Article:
The mist hangs dense and low , beading water on our visors. The air is cold and damp and we’re lost. Quarry walls rise all around us. The trail we’re hunting is nowhere to be seen.
My lovingly crafted GPX route brought us here but here leads nowhere. I’d hoped paper maps and vantage points would get us through but our visibility is restricted to the equivalent of 40-year old cataracts. We scramble around, employing empirical trail finding but every path leads in the wrong direction. We’d failed our mission. Another day, another attempt.
“The occasional patch of loose marbles on the hairpins as we climbed toward the mountain tops kept the mind concentrated”
A new dawn. We sit on top of the Cottian Alps. Once more the weather has closed in. The visibility has fallen short of useful. Trails litter the mountain tops. U-Turn after u-turn finally leads us to our path. Our route south has been washed into the valley floor. Forward progress is no longer possible. It marks the end of our first attempt at tracing the Via Del Sale.
Remember, properly prepared navigation prevents getting stuck in a quarry engulfed by a cloud…
Planning a trip is a difficult process. Every part of planning an expedition takes time and decisions. Even when we concluded upon a direction, drawing a route from the comfort of my basement, surrounded by maps and endless pages of Google translated Italian websites was pretty damn hard. After months of deliberation, we’d chosen to attempt to trace an ancient Italian salt trading route, running through the Alps to the south coast.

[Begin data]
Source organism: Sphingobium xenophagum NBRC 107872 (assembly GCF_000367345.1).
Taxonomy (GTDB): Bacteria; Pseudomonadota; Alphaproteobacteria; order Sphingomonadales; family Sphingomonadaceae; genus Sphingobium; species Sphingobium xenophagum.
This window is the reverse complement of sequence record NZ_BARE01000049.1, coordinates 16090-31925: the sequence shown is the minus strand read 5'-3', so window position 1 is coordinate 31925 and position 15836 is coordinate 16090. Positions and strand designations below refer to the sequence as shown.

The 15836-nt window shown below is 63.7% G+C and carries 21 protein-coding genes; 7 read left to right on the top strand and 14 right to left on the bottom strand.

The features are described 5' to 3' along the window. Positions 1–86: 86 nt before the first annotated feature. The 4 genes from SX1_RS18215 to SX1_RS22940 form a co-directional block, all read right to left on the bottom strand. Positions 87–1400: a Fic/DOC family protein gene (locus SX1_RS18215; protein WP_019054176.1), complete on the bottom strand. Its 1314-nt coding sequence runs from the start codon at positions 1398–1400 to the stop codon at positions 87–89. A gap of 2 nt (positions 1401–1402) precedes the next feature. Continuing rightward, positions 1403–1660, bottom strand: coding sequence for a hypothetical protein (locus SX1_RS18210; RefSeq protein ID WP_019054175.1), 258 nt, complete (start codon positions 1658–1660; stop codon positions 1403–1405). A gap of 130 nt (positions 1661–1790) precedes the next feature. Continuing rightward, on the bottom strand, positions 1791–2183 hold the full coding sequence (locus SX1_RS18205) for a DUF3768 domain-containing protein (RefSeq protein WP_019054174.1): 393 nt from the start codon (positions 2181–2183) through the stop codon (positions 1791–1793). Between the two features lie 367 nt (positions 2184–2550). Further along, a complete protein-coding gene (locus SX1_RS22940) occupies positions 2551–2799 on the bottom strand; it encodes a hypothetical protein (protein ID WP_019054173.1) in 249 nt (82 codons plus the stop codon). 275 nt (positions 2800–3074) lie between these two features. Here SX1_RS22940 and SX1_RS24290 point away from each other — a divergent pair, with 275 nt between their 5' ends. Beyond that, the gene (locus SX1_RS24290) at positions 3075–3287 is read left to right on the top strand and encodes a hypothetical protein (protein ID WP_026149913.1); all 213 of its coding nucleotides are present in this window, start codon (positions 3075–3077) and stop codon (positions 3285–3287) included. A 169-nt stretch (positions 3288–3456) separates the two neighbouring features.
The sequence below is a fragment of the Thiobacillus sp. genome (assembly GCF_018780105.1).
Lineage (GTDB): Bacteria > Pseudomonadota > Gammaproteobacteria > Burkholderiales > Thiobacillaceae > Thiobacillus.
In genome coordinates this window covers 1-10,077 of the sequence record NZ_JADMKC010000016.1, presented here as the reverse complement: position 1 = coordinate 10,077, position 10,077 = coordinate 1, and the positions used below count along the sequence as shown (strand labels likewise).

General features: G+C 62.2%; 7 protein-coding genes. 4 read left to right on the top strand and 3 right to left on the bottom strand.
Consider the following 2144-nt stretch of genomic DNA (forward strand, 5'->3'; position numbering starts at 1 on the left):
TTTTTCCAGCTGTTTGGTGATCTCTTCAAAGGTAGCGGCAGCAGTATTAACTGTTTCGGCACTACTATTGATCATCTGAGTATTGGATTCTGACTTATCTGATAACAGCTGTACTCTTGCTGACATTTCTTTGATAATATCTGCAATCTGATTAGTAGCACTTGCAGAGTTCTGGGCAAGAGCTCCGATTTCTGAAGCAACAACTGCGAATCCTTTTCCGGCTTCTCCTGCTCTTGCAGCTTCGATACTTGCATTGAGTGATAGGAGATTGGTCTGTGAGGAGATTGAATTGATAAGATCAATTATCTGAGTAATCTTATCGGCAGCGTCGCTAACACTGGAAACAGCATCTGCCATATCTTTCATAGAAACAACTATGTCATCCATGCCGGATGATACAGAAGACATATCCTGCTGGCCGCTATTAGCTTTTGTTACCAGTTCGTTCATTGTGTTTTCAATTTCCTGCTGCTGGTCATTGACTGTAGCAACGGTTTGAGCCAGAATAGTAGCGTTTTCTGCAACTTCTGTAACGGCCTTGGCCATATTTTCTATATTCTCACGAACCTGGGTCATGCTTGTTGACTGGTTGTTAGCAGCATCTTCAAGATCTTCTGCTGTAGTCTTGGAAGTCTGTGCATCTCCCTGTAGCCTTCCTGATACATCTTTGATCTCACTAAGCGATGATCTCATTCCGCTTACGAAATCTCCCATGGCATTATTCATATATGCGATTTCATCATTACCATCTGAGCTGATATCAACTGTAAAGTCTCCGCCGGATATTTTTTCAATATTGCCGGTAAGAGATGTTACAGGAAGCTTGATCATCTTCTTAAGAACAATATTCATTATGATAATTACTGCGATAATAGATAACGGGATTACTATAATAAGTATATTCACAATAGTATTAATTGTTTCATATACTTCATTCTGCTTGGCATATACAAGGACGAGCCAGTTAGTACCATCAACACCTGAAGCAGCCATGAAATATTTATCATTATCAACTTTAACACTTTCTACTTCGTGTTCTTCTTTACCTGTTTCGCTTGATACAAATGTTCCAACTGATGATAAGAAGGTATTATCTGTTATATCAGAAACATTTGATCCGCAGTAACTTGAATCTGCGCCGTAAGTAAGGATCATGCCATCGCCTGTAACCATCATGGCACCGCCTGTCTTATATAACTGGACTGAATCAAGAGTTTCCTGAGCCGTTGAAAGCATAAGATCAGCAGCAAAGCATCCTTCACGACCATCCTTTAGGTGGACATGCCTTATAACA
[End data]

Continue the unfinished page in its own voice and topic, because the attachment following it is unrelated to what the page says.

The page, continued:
Our trip begins in St Gervais, nestled in the French Alps. Local knowledge gave the trip a comforting departure, riding familiar dirt roads. After all, remembering how to ride with panniers takes time.
The first target was Susa, upon which we would pickup the Italian trails and climb to serious altitude. Even though it was October, we weren’t expecting snow. Our previous jaunt into the region had been almost entirely sunny and comfortably warm. As we scrambled upward from Susa, the heated grips switched on and gently warmed the palms of my gloves. Our first sighting of snow suggested we may be underdressed and underprepared.
For the most part the snow was kept to small patches in shaded areas, with the trail dry and sun baked. Maintenance work had been in play since we last rode here and made for an easy ride on the compacted gravel. The occasional patch of loose marbles on the hairpins as we climbed toward the mountain tops kept the mind concentrated, but for the most part we started with an easy ride.
The further we climbed, the more snow we found but the patches were short lived and easily navigable. As we crossed onto the south facing slopes the sun bathed the hillside trails. We wound on, the straight forward dirt roads eventually bringing rest in town of Pinerolo .
“The serenity was broken by Brian and Greg shouting at each other because they still had earplugs in.”
The conversation over dinner focused on planning the next day. Inclement weather was due to spoil our long planned party. In times like these plans should change and so the decision was taken to ride the best trails and make the most of the sun before Autumn began to take hold. Tired after a long day, not helped by the two hour search for a hotel, we pre-organised our next night at a hotel in Limone. At least we knew our next sleep was sorted.
The Mountain Views
We dried the morning dew from our seats and headed for the next trail south. With a limited weather window, we skipped the quarry we failed to escape previously and stuck to the trails we were confident would help us make progress. The sun burst through the cloud as we sped on far below the fear inducing snow line. The dirt was smooth and friendly, just about good enough to allow us to relax and enjoy the view without veering off the drop to the valley floor. The incredible scenery constantly blew us away, forcing compulsory drink breaks. We were in an special place. When our engines stopped shattering the wall of silence, there was nothing. Not a wisp of the wind nor the chime of a bird. The serenity was broken by Brian and Greg shouting at each other because they still had earplugs in.